Transforming Change Resistance Within Organizations
By R. A. Jackson 2012
Walden University email@example.com
Leadership to facilitate change should include assessment, planning, acting, and evaluating (Burke, 2011). While some change may be completed on a timeline, the psychological ramifications are often longer lasting (Burke, 2011). Relationship strength between leaders and followers (Furst and Cable, 2008) and attitudes (Burke, 2011 p.36) are very important in group process in determining the levels of cooperation in working towards change in organizations.
This paper is a brief literature review concerned specifically with explaining some aspects of resistance to change within organizations and how to mitigate such resistance.
U.S. culture is diverse, and our appreciation of individuality and rebelliousness in my opinion helps explain why our traditions of democracy and liberal tolerances inspire debates that continue to produce substantial results that challenge us from bottom up and from top down. The paradigms of resistance or non-cooperation therefore could be agued to be equal in importance to cooperation. Though cooperation and peace are generally more favorable and stable than resistance, and often less painful on both psychological and physical spectrums. Moderation and effective management is key where harvesting constructive contributions of conflict is concerned.
The functions of ego and super ego are to aide individual survival and preserve social order found to advance society in the midst of chaos. Conformity, obedience, and the need for acceptance; positive status, the influences of peer leaders- especially informal leaders, may clearly impact levels of resistance or cooperation in times of significant change. Other variable of influence such as what formal leaders requests and what is at stake all weigh in on the Stimulus Response scale.
Aspects of resistance to change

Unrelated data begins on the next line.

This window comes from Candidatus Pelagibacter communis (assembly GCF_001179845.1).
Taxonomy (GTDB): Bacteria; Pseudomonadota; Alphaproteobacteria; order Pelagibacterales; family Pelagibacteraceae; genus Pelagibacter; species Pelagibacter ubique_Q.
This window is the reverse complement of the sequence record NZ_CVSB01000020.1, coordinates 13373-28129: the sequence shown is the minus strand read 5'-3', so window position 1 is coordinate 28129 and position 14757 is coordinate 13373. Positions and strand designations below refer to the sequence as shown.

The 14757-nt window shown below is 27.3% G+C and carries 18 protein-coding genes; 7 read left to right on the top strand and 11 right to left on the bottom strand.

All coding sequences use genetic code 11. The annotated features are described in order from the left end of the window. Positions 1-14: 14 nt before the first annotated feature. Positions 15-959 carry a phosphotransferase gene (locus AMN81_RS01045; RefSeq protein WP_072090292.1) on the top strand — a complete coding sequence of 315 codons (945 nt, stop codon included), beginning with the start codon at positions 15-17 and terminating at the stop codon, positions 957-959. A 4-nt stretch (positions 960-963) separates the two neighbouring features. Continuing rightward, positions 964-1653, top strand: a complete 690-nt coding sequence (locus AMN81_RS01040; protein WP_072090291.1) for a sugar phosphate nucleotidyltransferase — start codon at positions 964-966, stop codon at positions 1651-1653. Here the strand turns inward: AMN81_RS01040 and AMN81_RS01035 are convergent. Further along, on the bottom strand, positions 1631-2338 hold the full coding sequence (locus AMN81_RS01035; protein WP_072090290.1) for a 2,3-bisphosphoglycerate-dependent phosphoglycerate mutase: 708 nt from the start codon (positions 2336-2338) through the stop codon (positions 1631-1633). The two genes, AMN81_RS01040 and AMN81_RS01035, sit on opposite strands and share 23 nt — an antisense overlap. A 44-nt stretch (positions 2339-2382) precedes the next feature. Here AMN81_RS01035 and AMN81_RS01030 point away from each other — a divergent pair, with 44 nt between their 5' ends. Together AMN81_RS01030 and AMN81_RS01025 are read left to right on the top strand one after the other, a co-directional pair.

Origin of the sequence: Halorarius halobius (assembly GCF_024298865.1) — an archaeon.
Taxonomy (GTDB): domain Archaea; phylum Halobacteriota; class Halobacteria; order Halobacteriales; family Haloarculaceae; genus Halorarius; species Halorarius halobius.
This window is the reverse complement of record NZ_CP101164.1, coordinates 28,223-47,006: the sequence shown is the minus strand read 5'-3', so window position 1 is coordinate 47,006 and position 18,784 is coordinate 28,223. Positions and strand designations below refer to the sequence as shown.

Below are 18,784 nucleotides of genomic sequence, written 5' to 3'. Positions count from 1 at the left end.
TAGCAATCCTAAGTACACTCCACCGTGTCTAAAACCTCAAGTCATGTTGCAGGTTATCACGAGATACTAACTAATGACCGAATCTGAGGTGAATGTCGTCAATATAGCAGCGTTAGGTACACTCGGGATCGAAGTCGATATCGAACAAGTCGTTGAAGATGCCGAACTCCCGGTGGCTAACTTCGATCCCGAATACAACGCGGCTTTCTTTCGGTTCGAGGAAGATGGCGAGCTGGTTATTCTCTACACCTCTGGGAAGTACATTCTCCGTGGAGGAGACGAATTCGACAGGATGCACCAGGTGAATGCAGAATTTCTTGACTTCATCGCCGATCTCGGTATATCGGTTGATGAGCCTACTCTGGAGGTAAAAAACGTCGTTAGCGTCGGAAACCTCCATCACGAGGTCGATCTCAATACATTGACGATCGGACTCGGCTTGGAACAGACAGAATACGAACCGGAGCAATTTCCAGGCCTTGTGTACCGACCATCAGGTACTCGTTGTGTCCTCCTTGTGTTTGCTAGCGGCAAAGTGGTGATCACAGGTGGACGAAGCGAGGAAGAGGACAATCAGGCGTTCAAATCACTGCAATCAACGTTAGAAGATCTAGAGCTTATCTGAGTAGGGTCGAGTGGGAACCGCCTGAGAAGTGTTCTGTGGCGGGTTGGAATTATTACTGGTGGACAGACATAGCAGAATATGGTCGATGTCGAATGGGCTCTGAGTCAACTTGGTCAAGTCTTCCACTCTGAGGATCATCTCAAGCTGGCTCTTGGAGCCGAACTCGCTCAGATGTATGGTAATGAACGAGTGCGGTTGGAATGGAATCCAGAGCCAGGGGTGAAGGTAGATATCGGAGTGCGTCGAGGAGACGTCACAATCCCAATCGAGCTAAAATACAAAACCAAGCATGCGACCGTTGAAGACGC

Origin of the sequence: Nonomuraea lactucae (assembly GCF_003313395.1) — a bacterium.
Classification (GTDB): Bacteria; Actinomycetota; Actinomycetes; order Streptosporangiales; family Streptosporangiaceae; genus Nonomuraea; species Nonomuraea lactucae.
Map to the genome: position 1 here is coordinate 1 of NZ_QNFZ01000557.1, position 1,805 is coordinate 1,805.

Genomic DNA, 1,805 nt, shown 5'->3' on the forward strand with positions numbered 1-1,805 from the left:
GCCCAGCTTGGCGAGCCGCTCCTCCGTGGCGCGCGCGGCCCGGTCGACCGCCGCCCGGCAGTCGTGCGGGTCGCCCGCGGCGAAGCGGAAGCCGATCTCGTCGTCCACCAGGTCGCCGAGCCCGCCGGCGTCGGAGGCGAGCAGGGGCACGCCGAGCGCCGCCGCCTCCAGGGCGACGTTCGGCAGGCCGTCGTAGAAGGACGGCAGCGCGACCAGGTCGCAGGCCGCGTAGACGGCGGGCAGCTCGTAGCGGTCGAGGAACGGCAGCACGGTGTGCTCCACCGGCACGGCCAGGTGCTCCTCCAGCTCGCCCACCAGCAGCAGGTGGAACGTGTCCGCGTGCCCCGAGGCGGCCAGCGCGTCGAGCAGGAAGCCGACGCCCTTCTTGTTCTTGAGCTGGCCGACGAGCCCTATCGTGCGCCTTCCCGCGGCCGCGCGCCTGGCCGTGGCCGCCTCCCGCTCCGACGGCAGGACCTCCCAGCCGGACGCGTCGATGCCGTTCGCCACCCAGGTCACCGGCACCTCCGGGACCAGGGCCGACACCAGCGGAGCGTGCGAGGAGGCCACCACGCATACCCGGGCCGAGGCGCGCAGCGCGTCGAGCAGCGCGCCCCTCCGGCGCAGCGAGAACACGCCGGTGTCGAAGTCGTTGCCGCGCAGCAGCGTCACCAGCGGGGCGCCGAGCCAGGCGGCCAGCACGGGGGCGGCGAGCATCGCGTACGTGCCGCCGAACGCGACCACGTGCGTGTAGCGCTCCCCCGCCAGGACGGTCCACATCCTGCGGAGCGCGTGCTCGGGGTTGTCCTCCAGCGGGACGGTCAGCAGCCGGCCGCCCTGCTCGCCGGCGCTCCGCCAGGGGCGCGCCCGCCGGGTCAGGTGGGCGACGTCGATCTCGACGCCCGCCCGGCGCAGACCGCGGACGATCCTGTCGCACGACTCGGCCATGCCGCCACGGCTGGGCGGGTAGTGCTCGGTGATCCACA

In summary, resistance to change stems from emotional sources or “human personality” (Oreg & Benson n.d.). There is abundant data on loss, such as Levinson (1976) or Brehm’s (1966) theory of Psychological reactance (Burke 2011 p.108.) Whether it is values or “honest intellectual differences or genuine beliefs…” the motives of resistance are varied in context and situational and can span from being highly individualized to highly organized and uniquely or broadly expressed.
Wanberg & Banas found “the more organizational members tended to be optimistic, possessed high self-esteem, or had high locus of control, the more open to and supportive of change they were (Burke, 2011 P. 111).
Additionally traits of people presented with change can impact how they respond. For example, “conversion versus renewal preferences” are attitudes that can generally imply openness or tendencies to resist significant change. Furthermore, “values influence interpretation of events, attitudes, as well as choices and behaviors (e.g. Bardi & Schwartz, 2003 ; Oreg & Nov, 2008) (Oreg & Berson n.d.) However, there are instances when beliefs and behaviors are juxtaposed, especially when people retire beliefs found no longer useful when adjusting and or processing new evidences. Using values as a prediction instrument for resistance may therefore under-estimate other compounding variable that explain human behavior. Inertia theory and logistical/ physical resource barriers to change are additional considerations (Burke, 2011).
Attribution theory, “the logic of reaction…to…influence” suggests the quality of interpersonal relationships impacts the rate of influence (Furst & Cable, 2008 p. 453.)
Ways to address resistance
Trust and power distance are correlated to how people respond. (Furst & Cable, 2008 p.459) If relationships between leader and followers are strong then targeted consultation, ingratiation can reduce resistance, but if relationship are weak those same tactics can have the opposite effect. Legitimization is suspect when relationships are weak and the use of sanctions by leaders was found to strengthen resistance when the leader follower relationship is weak (Furst & Cable , 2008 p.457).